Positioned at around 1,000 metres in the Jura Mountains, La Chaux-de-Fonds was considered the capital of watchmaking for more than 100 years. Together with its sister city of Le Locle, it has been designated as a UNESCO World Heritage Site and is famously the birthplace of the Swiss-French architect Le Corbusier.
Things to do in La Chaux-de-Fonds
If you’re interested in La Chaux-de-Fonds’ watchmaking history, don’t miss a visit to the International Museum of Horology, which is the largest museum of its kind in the world. It houses around 4,000 exhibits that include sundials, atomic clocks and goldsmith art, as well as around 2,700 watches and 700 wall clocks.
Another museum not to miss is the Musée Paysan et Artisanal, which occupies a Neuchâtel farm dating from the 17th century. It recreates the environment in which peasant watchmakers once worked, with huge wooden beams, rustic furnishings and open fireplaces for cooking meals. Get up close to antique tools and dismantled clocks waiting to be repaired or coincide your visit with one of the temporary exhibitions that are held here.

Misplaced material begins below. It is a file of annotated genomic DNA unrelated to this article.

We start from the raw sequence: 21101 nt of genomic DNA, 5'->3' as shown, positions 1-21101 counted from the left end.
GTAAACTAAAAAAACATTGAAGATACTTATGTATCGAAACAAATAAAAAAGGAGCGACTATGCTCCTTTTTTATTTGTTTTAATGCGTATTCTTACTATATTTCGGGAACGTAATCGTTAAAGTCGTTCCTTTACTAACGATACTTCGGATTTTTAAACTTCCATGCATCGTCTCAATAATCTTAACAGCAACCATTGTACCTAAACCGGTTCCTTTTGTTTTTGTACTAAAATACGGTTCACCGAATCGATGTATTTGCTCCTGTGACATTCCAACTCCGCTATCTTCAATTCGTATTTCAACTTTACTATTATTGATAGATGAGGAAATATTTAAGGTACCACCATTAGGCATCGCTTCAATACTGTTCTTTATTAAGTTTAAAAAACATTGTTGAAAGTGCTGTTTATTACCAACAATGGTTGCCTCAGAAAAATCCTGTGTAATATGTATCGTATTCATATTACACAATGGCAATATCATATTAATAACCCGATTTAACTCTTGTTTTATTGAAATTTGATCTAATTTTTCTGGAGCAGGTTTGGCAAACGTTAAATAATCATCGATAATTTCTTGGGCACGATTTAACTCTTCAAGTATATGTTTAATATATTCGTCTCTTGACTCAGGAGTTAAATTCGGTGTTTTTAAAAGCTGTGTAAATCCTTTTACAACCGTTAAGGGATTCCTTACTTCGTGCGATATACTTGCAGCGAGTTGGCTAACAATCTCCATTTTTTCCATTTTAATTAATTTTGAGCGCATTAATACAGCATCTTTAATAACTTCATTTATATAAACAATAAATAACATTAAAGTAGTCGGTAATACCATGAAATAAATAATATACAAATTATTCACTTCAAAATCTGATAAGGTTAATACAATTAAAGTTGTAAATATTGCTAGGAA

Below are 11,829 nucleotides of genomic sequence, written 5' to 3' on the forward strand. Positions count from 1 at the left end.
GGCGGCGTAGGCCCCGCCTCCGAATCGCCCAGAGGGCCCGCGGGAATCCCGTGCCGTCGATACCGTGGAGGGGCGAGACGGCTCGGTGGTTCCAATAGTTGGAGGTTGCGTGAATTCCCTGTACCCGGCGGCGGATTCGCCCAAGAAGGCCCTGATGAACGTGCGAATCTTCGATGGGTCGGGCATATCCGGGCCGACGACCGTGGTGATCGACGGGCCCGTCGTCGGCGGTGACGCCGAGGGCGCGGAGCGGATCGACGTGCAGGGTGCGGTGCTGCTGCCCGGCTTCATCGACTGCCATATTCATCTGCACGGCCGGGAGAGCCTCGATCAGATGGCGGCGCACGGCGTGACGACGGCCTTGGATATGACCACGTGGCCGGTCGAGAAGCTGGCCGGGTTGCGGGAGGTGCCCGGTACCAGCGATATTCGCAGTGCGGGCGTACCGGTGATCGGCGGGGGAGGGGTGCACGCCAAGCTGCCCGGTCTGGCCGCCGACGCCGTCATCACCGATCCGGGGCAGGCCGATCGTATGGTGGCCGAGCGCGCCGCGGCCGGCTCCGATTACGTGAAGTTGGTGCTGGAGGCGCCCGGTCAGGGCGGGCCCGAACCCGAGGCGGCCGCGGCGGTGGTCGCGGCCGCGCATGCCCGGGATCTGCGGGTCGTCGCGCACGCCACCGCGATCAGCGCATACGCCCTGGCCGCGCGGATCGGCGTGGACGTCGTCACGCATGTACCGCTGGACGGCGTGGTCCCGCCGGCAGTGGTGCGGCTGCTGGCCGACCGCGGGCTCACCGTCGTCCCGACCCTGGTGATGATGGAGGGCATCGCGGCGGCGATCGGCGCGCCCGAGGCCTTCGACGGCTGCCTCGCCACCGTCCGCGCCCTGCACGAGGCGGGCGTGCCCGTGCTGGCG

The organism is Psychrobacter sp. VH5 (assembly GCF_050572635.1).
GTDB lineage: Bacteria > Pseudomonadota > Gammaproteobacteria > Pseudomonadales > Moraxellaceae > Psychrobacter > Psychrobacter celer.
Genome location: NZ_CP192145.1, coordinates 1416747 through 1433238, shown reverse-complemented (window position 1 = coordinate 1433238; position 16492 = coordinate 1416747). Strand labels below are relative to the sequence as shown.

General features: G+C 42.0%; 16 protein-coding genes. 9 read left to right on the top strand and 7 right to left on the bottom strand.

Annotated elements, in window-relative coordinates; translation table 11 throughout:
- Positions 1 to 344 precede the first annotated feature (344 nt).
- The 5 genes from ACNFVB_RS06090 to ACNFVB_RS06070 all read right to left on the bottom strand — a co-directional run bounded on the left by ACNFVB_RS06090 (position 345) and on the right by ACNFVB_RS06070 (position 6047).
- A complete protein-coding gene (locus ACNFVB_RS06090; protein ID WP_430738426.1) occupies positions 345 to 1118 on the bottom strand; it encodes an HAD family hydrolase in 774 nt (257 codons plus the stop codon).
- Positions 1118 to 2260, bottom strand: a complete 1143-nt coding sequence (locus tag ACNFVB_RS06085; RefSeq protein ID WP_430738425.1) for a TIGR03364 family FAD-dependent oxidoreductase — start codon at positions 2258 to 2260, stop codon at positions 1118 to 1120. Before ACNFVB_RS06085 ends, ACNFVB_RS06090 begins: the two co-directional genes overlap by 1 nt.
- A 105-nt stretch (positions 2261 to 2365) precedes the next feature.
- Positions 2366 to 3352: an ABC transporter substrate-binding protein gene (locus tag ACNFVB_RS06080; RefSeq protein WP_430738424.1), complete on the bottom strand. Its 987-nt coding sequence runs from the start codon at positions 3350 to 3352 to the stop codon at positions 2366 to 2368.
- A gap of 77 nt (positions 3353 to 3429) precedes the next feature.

One of the earliest architectural works by Le Corbusier - Maison Blanche - is located in La Chaux-de-Fonds and is accessible to visitors. Also known as Villa Jeanneret-Perret, it was built for the architect’s parents in 1912 and has been beautifully restored to its former glory. In addition to guided and self-guided tours, this heritage property also regularly hosts lectures, concerts and exhibitions.
Getting around La Chaux-de-Fonds
La Chaux-de-Fonds is around an hour’s drive from Bern and 1.5 hours from EuroAirport Basel-Mulhouse-Freiburg, which has flights to destinations across Europe and North Africa. Trains connect from cities throughout Switzerland to La Chaux-de-Fonds railway station while trolleybuses and buses travel throughout La Chaux-de-Fonds.